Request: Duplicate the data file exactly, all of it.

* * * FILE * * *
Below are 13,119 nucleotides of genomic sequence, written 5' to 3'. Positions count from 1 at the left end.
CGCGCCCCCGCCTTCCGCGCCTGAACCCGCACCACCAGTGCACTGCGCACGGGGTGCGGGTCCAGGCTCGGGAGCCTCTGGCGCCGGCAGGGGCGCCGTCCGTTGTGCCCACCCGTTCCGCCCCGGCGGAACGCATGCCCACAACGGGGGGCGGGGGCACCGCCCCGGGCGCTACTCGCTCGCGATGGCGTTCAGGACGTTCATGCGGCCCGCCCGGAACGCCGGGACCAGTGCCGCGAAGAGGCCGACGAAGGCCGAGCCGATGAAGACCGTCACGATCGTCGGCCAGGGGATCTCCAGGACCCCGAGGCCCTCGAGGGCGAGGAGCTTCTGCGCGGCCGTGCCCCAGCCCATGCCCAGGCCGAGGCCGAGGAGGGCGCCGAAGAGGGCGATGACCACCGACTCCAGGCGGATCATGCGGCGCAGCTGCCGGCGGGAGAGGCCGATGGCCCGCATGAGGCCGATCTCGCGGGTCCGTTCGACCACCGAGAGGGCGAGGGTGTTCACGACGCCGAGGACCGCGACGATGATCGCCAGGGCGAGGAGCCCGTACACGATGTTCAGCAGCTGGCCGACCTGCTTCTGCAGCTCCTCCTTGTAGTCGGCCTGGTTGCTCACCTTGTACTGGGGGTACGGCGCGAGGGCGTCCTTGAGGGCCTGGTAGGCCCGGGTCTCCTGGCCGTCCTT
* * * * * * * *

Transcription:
Below are 13,119 nucleotides of genomic sequence, written 5' to 3'. Positions count from 1 at the left end.
CGCGCCCCCGCCTTCCGCGCCTGAACCCGCACCACCAGTGCACTGCGCACGGGGTGCGGGTCCAGGCTCGGGAGCCTCTGGCGCCGGCAGGGGCGCCGTCCGTTGTGCCCACCCGTTCCGCCCCGGCGGAACGCATGCCCACAACGGGGGGCGGGGGCACCGCCCCGGGCGCTACTCGCTCGCGATGGCGTTCAGGACGTTCATGCGGCCCGCCCGGAACGCCGGGACCAGTGCCGCGAAGAGGCCGACGAAGGCCGAGCCGATGAAGACCGTCACGATCGTCGGCCAGGGGATCTCCAGGACCCCGAGGCCCTCGAGGGCGAGGAGCTTCTGCGCGGCCGTGCCCCAGCCCATGCCCAGGCCGAGGCCGAGGAGGGCGCCGAAGAGGGCGATGACCACCGACTCCAGGCGGATCATGCGGCGCAGCTGCCGGCGGGAGAGGCCGATGGCCCGCATGAGGCCGATCTCGCGGGTCCGTTCGACCACCGAGAGGGCGAGGGTGTTCACGACGCCGAGGACCGCGACGATGATCGCCAGGGCGAGGAGCCCGTACACGATGTTCAGCAGCTGGCCGACCTGCTTCTGCAGCTCCTCCTTGTAGTCGGCCTGGTTGCTCACCTTGTACTGGGGGTACGGCGCGAGGGCGTCCTTGAGGGCCTGGTAGGCCCGGGTCTCCTGGCCGTCCTT